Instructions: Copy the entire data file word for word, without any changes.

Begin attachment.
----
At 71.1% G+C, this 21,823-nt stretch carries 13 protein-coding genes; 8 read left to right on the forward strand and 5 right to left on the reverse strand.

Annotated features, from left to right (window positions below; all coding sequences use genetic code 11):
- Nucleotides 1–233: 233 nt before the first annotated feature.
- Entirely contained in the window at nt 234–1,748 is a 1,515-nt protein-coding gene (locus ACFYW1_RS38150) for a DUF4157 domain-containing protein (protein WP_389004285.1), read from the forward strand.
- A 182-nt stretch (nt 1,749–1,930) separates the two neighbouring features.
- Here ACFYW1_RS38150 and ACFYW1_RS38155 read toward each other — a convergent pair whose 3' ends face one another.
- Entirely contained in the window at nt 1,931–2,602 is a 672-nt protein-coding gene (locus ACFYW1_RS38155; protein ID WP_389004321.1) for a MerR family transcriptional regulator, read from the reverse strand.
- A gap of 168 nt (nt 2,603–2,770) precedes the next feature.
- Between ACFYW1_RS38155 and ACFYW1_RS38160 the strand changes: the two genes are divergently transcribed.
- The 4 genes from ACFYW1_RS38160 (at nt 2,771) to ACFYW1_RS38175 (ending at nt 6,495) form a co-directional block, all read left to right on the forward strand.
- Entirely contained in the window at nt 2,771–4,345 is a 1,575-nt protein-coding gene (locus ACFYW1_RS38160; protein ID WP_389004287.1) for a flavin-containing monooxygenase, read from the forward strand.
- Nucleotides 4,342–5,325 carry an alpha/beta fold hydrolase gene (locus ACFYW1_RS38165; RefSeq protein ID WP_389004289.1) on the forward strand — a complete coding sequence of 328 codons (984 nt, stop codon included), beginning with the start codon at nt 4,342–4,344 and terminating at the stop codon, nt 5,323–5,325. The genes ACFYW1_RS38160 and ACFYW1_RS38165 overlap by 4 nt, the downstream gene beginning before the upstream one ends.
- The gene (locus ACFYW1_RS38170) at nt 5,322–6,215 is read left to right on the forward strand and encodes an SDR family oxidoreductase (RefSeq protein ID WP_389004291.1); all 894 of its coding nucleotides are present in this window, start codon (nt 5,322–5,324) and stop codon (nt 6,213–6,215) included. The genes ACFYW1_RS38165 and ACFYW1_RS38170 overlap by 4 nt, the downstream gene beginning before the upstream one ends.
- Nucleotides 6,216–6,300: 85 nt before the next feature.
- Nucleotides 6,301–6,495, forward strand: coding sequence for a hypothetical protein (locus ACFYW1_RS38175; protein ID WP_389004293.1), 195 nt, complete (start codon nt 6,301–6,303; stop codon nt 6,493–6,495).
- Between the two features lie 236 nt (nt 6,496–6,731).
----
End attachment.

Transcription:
At 71.1% G+C, this 21,823-nt stretch carries 13 protein-coding genes; 8 read left to right on the forward strand and 5 right to left on the reverse strand.

Annotated features, from left to right (window positions below; all coding sequences use genetic code 11):
- Nucleotides 1–233: 233 nt before the first annotated feature.
- Entirely contained in the window at nt 234–1,748 is a 1,515-nt protein-coding gene (locus ACFYW1_RS38150) for a DUF4157 domain-containing protein (protein WP_389004285.1), read from the forward strand.
- A 182-nt stretch (nt 1,749–1,930) separates the two neighbouring features.
- Here ACFYW1_RS38150 and ACFYW1_RS38155 read toward each other — a convergent pair whose 3' ends face one another.
- Entirely contained in the window at nt 1,931–2,602 is a 672-nt protein-coding gene (locus ACFYW1_RS38155; protein ID WP_389004321.1) for a MerR family transcriptional regulator, read from the reverse strand.
- A gap of 168 nt (nt 2,603–2,770) precedes the next feature.
- Between ACFYW1_RS38155 and ACFYW1_RS38160 the strand changes: the two genes are divergently transcribed.
- The 4 genes from ACFYW1_RS38160 (at nt 2,771) to ACFYW1_RS38175 (ending at nt 6,495) form a co-directional block, all read left to right on the forward strand.
- Entirely contained in the window at nt 2,771–4,345 is a 1,575-nt protein-coding gene (locus ACFYW1_RS38160; protein ID WP_389004287.1) for a flavin-containing monooxygenase, read from the forward strand.
- Nucleotides 4,342–5,325 carry an alpha/beta fold hydrolase gene (locus ACFYW1_RS38165; RefSeq protein ID WP_389004289.1) on the forward strand — a complete coding sequence of 328 codons (984 nt, stop codon included), beginning with the start codon at nt 4,342–4,344 and terminating at the stop codon, nt 5,323–5,325. The genes ACFYW1_RS38160 and ACFYW1_RS38165 overlap by 4 nt, the downstream gene beginning before the upstream one ends.
- The gene (locus ACFYW1_RS38170) at nt 5,322–6,215 is read left to right on the forward strand and encodes an SDR family oxidoreductase (RefSeq protein ID WP_389004291.1); all 894 of its coding nucleotides are present in this window, start codon (nt 5,322–5,324) and stop codon (nt 6,213–6,215) included. The genes ACFYW1_RS38165 and ACFYW1_RS38170 overlap by 4 nt, the downstream gene beginning before the upstream one ends.
- Nucleotides 6,216–6,300: 85 nt before the next feature.
- Nucleotides 6,301–6,495, forward strand: coding sequence for a hypothetical protein (locus ACFYW1_RS38175; protein ID WP_389004293.1), 195 nt, complete (start codon nt 6,301–6,303; stop codon nt 6,493–6,495).
- Between the two features lie 236 nt (nt 6,496–6,731).